Oktoberfest is the Bavarian celebration of brewing and the harvest. It’s a very popular tradition in Germany and is beloved in the United States as well. Boston might predominantly be known as an Irish city, but the city has German roots, too. In Boston, there are several places where you can celebrate Oktoberfest with great German food, dancing, live entertainment, and of course, beer!

Go Apple Picking

New England’s fall apple crop bursts with crisp fall flavor. Apple picking in the orchards and fields surrounding Boston is a beloved tradition. It’s a delightful way to spend an afternoon. Boston orchards are home to some of the most popular apple cultivars, like McIntosh, Empire, Cortland, and Crispin apples. But if you’d like to be adventurous, go hunting for some of the unique cultivars like Sheepnose, Esopus Spitzenburg, and Pink Pearl apples.

Take a Harbor Tour

Boat tours are a fun way to see the city from a new point of view. Informative and entertaining guides will regale you with tales of the city’s history and architecture. The changing leaves make the city particularly beautiful to observe in the fall. Sunset cruises are particularly lovely as you get to watch the setting sun turn the water shades of orange to match the changing foliage.

If you plan on taking a harbor tour, you will want to bring a jacket. It can get quite cool down by the water, and the breeze can make you feel a little chilly. Consider taking a thermos of your favorite hot beverage with you!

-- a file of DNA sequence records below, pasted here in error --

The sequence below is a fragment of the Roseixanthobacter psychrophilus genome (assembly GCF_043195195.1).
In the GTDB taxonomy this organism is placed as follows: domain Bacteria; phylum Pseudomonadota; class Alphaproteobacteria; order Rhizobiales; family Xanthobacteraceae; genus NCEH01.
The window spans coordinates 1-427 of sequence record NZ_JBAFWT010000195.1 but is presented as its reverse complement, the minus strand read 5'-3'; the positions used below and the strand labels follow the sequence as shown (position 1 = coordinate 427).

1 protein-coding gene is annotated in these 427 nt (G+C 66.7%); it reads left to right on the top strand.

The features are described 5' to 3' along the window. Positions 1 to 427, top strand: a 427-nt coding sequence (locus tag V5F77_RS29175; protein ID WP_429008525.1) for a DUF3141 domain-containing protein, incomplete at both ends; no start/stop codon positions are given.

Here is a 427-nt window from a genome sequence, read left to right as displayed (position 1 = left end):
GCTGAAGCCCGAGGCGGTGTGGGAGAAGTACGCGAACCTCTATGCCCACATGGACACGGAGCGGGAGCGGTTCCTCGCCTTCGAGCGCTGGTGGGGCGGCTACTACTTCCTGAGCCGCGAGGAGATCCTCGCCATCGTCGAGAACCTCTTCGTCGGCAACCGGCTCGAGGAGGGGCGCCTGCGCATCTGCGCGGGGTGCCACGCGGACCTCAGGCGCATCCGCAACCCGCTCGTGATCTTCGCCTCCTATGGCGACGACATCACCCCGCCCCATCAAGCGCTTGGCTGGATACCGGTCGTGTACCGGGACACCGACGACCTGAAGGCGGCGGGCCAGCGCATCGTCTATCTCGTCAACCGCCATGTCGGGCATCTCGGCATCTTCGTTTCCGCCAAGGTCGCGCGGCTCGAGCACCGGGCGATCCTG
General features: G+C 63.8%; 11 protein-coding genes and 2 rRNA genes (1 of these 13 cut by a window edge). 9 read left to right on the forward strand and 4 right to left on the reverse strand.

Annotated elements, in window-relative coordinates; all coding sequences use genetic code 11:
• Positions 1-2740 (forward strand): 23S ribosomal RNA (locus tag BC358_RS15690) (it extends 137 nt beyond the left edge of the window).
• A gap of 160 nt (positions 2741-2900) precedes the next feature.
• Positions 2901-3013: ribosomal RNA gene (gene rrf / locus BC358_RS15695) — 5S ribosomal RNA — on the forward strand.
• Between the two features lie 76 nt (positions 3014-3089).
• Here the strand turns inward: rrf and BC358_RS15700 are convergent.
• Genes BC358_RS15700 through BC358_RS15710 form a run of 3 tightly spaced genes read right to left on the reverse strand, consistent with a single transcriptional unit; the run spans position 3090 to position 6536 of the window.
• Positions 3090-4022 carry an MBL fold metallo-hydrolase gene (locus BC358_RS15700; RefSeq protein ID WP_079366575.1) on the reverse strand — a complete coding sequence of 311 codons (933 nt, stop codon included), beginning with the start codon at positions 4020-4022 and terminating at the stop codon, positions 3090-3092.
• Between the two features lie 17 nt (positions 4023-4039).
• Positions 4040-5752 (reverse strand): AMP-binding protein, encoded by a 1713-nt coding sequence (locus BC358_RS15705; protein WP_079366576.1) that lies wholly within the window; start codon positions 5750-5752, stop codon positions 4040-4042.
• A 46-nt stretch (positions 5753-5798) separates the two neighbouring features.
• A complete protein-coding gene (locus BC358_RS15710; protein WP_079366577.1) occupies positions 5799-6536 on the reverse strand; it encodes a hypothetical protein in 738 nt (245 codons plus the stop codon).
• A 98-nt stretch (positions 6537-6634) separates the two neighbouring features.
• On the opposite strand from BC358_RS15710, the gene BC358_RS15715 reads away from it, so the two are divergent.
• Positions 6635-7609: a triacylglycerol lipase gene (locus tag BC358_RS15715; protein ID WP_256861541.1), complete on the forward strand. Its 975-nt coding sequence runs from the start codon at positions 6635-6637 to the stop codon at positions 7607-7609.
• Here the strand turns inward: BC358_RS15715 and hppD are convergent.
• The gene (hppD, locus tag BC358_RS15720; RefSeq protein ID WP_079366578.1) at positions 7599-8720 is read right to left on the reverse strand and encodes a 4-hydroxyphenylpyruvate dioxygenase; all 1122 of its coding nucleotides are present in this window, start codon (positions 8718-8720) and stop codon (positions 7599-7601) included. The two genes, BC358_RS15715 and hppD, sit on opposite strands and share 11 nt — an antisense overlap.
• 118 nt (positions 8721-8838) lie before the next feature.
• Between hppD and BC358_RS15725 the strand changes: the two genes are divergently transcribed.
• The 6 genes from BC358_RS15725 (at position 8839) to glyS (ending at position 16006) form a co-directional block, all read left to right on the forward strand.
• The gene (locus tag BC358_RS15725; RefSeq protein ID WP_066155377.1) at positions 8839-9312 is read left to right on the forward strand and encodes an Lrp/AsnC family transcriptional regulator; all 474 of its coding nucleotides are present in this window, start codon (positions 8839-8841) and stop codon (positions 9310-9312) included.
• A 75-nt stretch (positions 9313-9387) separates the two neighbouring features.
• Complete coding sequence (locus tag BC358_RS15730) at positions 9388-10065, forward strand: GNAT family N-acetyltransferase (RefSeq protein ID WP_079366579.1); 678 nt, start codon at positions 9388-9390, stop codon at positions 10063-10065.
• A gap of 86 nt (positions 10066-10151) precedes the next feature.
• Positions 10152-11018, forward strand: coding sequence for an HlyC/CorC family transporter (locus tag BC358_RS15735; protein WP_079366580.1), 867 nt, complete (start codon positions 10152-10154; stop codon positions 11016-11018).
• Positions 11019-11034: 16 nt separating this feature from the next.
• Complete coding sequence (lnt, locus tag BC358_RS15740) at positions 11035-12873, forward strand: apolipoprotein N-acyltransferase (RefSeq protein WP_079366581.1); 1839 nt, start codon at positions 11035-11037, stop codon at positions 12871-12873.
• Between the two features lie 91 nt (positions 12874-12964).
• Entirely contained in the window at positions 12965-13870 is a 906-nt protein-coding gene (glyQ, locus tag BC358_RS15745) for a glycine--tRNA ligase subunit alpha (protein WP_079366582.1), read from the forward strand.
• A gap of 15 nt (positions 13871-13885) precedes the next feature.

Visit Walden Pond

Walden Pond is most famous for its association with Henry David Thoreau, who spent two years living with few possessions in a cabin on its banks. Walden Pond is in a large state reservation and has acres of woods to hike in. The pond itself is tranquil, with a mirror-like surface. It’s the perfect place to do some quiet contemplation. If you’re most interested in the Thoreau connection, you can also visit the Concord Museum, where the bed, chair, and desk from Thoreau’s cabin have been preserved.

Go “Frightseeing” At A Local Graveyard

Boston is home to some of the oldest cemeteries in the United States, and many of them are said to be quite haunted. But graveyards aren’t just a Halloween thrill; they are also a great place to learn about local history. As you’re wandering through headstones, take a moment to look and see if you can spot any familiar or famous names. If you’d like to do something more intense than a self-guided stroll, try a Ghosts and Gravestones tour. These tours are a fun, spooky way to learn about Boston’s history, culture, and residents.

Find The Best Chowder

A steaming bowl of clam chowder is the perfect food for fall. Warm and hearty, this seafood specialty is a Boston classic. But where is the best bowl of chowder? This hotly contested issue is something you should decide for yourself. Boston staples like Neptune Oyster, The Boston Sail Loft, and Ned Devine’s are known for the dish, but there are spots all over the city making this claim. Why not check out a few and decide for yourself?